I knew they were speaking but the words didn’t seem to penetrate the echo of that sentence repeating over and over again in my head. This is my Hanna. This is my Hanna.
It was a mistake. He was just uncomfortable. I pointed over my shoulder. “I’ve got to go.” Turning, I stumbled away from the table and toward the women’s tent.
“Hanna!” he called after me, but I didn’t turn back.
I was still a bit foggy when I handed over my information, got my race number, and walked over to an empty spot to stretch and lace up my shoes. At the sound of footsteps, I looked up, already dreading what I would find. Seeing Kitty standing there, it was worse than I thought.
“He’s really something,” she said, pinning her number to the front of her shirt.
I lowered my eyes, ignored the fire that flared low in my belly. “Yeah, sure is.”
She sat on a bench a few feet away and began peeling the label from a bottle of water. “You know, I never thought this would happen.” She shook her head, laughing. “All this time and he’s always used the It’s not you. I just don’t want more with anybody excuse. And now? Now that he finally ends things, it’s because he does want more. Just with someone else.”
I sat up, met her eyes. “He ended things with you?”
“Yeah. Well,” she said, considering. “This week was the official end but we hadn’t really seen each other since . . .” She looked up at the ceiling of the tent, considering. “Since February? And he’d been canceling on me ever since.”
I didn’t know what to say.
“At least I know why now.” I must have looked completely dumbstruck because she smiled, leaned in a little bit. “Because he’s in love with you. And if you’re as amazing as he seems to think you are, you won’t blow this.”I don’t remember crossing the park to where the other runners were gathered. My thoughts were hazy and jumbled.
We had only been running then . . .
. . . March—that’s when Will and I actually started sleeping together. . . .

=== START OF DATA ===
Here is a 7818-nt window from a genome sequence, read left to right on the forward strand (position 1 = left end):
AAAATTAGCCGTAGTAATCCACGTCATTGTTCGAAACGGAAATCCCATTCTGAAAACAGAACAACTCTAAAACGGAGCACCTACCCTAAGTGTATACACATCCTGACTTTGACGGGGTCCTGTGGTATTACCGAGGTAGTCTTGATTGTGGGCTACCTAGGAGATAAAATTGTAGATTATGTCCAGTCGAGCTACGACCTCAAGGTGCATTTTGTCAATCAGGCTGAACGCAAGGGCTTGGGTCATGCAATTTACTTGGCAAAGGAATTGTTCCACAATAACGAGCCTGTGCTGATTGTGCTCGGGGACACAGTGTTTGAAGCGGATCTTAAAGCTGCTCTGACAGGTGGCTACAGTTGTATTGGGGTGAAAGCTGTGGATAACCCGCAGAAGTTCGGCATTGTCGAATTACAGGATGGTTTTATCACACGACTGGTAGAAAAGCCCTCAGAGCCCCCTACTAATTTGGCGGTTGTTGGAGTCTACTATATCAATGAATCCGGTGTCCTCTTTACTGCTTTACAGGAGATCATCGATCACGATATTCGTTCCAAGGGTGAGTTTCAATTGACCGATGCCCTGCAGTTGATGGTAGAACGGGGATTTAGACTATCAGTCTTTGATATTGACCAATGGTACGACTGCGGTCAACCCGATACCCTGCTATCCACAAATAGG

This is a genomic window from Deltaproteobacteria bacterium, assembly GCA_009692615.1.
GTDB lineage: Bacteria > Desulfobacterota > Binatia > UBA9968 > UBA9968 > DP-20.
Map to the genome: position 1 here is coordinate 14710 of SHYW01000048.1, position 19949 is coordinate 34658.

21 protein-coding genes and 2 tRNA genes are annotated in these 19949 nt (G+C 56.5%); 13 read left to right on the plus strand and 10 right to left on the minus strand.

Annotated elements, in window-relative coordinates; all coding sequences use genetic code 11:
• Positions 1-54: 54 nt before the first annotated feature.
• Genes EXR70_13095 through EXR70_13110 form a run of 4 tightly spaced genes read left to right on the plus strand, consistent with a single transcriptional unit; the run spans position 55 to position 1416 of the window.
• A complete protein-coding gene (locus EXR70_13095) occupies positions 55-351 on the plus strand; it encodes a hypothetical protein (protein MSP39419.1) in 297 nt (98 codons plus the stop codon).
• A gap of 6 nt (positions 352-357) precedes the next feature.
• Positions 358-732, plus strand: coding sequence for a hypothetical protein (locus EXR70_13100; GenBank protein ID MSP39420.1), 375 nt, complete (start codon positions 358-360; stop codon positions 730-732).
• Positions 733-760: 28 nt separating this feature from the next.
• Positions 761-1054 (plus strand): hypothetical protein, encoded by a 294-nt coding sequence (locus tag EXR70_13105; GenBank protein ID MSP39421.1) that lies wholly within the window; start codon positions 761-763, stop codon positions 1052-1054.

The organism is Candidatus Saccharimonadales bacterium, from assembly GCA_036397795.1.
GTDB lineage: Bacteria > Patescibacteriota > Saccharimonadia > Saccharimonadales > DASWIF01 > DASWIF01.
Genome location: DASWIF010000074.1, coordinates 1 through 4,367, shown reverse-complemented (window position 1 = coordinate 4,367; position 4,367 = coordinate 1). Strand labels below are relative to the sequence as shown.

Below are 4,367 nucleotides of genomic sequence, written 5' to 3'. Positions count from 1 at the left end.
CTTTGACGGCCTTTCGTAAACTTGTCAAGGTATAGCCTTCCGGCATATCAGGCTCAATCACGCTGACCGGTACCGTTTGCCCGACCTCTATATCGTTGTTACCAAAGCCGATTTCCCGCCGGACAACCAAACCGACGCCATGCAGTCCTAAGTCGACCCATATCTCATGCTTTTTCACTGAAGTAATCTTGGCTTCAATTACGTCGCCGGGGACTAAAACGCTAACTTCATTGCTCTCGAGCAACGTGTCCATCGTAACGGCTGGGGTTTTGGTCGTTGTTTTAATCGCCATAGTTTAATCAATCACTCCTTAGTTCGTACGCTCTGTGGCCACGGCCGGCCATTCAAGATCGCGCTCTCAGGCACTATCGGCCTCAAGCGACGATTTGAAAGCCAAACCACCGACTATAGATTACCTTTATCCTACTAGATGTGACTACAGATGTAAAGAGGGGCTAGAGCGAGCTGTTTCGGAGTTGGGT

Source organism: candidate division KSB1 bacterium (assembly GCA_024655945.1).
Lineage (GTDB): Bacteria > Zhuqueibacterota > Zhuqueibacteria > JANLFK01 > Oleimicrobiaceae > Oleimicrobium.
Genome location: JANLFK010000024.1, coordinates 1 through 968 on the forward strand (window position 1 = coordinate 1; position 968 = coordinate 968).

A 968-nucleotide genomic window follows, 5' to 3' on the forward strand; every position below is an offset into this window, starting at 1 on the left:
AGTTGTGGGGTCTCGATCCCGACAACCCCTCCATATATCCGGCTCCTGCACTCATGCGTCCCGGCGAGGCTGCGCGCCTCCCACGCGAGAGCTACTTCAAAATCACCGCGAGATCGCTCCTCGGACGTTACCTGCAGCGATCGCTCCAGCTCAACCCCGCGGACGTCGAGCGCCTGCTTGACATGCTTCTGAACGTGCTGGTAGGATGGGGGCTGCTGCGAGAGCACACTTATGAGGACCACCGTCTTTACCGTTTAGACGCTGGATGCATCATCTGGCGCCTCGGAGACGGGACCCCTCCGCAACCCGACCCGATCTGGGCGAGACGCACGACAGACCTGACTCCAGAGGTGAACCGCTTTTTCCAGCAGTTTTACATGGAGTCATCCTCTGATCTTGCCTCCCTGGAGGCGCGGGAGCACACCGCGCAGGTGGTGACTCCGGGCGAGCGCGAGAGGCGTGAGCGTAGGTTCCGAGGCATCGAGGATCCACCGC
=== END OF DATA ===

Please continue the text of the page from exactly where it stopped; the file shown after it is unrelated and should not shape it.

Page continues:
Tuesday night . . . so he could end things, face-to-face.
Like a decent human being, like a good man. I closed my eyes when the full force of the realization hit me: he told her all of this even after I broke up with him.
I jumped, surprised to see Will standing next to me. He put a hand on my arm, offering a tentative smile. “You okay?”
I looked around, as if I could escape somewhere and just . . . think. I wasn’t ready for him to stand this close or talk like we were friends again, to be nice. I had such an enormous apology to make, and I still had an angry earful to give him for lying. . . . I didn’t even know where to start. I met his eyes, looked for any sign there telling me that we could fix this. “I think so.”
“Hey,” he said, taking the smallest step closer. “Hanna . . .”
“You’re . . . you’re going to do great.” His eyes searched mine, heavy with anxiety, and it made my stomach twist with guilt. “I know things are weird with us. Just put everything else out of your head. You need to be here, head in the race. You trained so impressively for it and you can do it.”
I exhaled, felt the first flare of pre-race, non-Will anxiety.
I saw the moment he switched into trainer mode and I took some small level of comfort in it, grabbed on to this splinter of platonic familiarity.